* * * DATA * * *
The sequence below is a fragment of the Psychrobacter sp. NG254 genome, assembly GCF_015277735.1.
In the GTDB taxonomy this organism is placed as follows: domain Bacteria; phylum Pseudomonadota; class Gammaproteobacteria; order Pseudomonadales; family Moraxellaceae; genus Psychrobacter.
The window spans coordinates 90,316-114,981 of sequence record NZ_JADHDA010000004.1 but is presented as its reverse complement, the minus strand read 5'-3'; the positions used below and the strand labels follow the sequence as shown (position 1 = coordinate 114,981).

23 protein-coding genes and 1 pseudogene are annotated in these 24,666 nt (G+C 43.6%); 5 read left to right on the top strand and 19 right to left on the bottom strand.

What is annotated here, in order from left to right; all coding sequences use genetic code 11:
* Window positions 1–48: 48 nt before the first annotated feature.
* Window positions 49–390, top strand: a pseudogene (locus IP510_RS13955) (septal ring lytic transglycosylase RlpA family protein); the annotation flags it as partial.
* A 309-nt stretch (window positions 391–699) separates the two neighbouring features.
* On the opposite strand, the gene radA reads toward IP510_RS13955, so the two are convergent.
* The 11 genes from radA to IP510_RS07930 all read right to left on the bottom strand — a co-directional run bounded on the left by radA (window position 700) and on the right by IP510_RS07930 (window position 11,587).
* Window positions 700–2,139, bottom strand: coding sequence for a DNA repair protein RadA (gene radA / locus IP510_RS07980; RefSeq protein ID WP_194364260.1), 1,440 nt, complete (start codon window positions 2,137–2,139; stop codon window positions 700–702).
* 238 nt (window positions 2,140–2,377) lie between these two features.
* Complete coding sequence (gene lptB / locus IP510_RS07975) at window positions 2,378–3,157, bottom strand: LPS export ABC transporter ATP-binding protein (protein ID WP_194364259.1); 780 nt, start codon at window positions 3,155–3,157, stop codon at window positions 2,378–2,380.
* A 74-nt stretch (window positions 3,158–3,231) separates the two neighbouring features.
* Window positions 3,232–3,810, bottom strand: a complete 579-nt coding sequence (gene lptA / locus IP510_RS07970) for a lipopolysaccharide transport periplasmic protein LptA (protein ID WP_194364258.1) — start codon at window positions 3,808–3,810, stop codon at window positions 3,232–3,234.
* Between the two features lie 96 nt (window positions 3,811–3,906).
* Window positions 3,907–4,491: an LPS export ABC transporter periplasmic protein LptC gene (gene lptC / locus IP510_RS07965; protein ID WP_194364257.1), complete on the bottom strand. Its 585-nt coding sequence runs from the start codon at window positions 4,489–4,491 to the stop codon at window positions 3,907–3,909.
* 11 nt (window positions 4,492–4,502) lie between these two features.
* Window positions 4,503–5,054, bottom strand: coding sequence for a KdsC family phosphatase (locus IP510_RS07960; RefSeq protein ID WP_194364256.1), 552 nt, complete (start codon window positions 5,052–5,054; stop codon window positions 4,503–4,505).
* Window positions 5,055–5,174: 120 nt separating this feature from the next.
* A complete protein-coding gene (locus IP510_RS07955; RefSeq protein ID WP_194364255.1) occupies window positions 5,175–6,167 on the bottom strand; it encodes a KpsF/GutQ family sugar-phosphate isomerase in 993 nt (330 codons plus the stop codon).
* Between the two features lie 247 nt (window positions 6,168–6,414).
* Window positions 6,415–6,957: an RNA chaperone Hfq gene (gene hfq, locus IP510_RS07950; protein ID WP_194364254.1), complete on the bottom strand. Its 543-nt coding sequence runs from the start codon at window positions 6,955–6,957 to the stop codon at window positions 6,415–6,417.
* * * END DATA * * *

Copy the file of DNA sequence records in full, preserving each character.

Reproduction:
The sequence below is a fragment of the Psychrobacter sp. NG254 genome, assembly GCF_015277735.1.
In the GTDB taxonomy this organism is placed as follows: domain Bacteria; phylum Pseudomonadota; class Gammaproteobacteria; order Pseudomonadales; family Moraxellaceae; genus Psychrobacter.
The window spans coordinates 90,316-114,981 of sequence record NZ_JADHDA010000004.1 but is presented as its reverse complement, the minus strand read 5'-3'; the positions used below and the strand labels follow the sequence as shown (position 1 = coordinate 114,981).

23 protein-coding genes and 1 pseudogene are annotated in these 24,666 nt (G+C 43.6%); 5 read left to right on the top strand and 19 right to left on the bottom strand.

What is annotated here, in order from left to right; all coding sequences use genetic code 11:
* Window positions 1–48: 48 nt before the first annotated feature.
* Window positions 49–390, top strand: a pseudogene (locus IP510_RS13955) (septal ring lytic transglycosylase RlpA family protein); the annotation flags it as partial.
* A 309-nt stretch (window positions 391–699) separates the two neighbouring features.
* On the opposite strand, the gene radA reads toward IP510_RS13955, so the two are convergent.
* The 11 genes from radA to IP510_RS07930 all read right to left on the bottom strand — a co-directional run bounded on the left by radA (window position 700) and on the right by IP510_RS07930 (window position 11,587).
* Window positions 700–2,139, bottom strand: coding sequence for a DNA repair protein RadA (gene radA / locus IP510_RS07980; RefSeq protein ID WP_194364260.1), 1,440 nt, complete (start codon window positions 2,137–2,139; stop codon window positions 700–702).
* 238 nt (window positions 2,140–2,377) lie between these two features.
* Complete coding sequence (gene lptB / locus IP510_RS07975) at window positions 2,378–3,157, bottom strand: LPS export ABC transporter ATP-binding protein (protein ID WP_194364259.1); 780 nt, start codon at window positions 3,155–3,157, stop codon at window positions 2,378–2,380.
* A 74-nt stretch (window positions 3,158–3,231) separates the two neighbouring features.
* Window positions 3,232–3,810, bottom strand: a complete 579-nt coding sequence (gene lptA / locus IP510_RS07970) for a lipopolysaccharide transport periplasmic protein LptA (protein ID WP_194364258.1) — start codon at window positions 3,808–3,810, stop codon at window positions 3,232–3,234.
* Between the two features lie 96 nt (window positions 3,811–3,906).
* Window positions 3,907–4,491: an LPS export ABC transporter periplasmic protein LptC gene (gene lptC / locus IP510_RS07965; protein ID WP_194364257.1), complete on the bottom strand. Its 585-nt coding sequence runs from the start codon at window positions 4,489–4,491 to the stop codon at window positions 3,907–3,909.
* 11 nt (window positions 4,492–4,502) lie between these two features.
* Window positions 4,503–5,054, bottom strand: coding sequence for a KdsC family phosphatase (locus IP510_RS07960; RefSeq protein ID WP_194364256.1), 552 nt, complete (start codon window positions 5,052–5,054; stop codon window positions 4,503–4,505).
* Window positions 5,055–5,174: 120 nt separating this feature from the next.
* A complete protein-coding gene (locus IP510_RS07955; RefSeq protein ID WP_194364255.1) occupies window positions 5,175–6,167 on the bottom strand; it encodes a KpsF/GutQ family sugar-phosphate isomerase in 993 nt (330 codons plus the stop codon).
* Between the two features lie 247 nt (window positions 6,168–6,414).
* Window positions 6,415–6,957: an RNA chaperone Hfq gene (gene hfq, locus IP510_RS07950; protein ID WP_194364254.1), complete on the bottom strand. Its 543-nt coding sequence runs from the start codon at window positions 6,955–6,957 to the stop codon at window positions 6,415–6,417.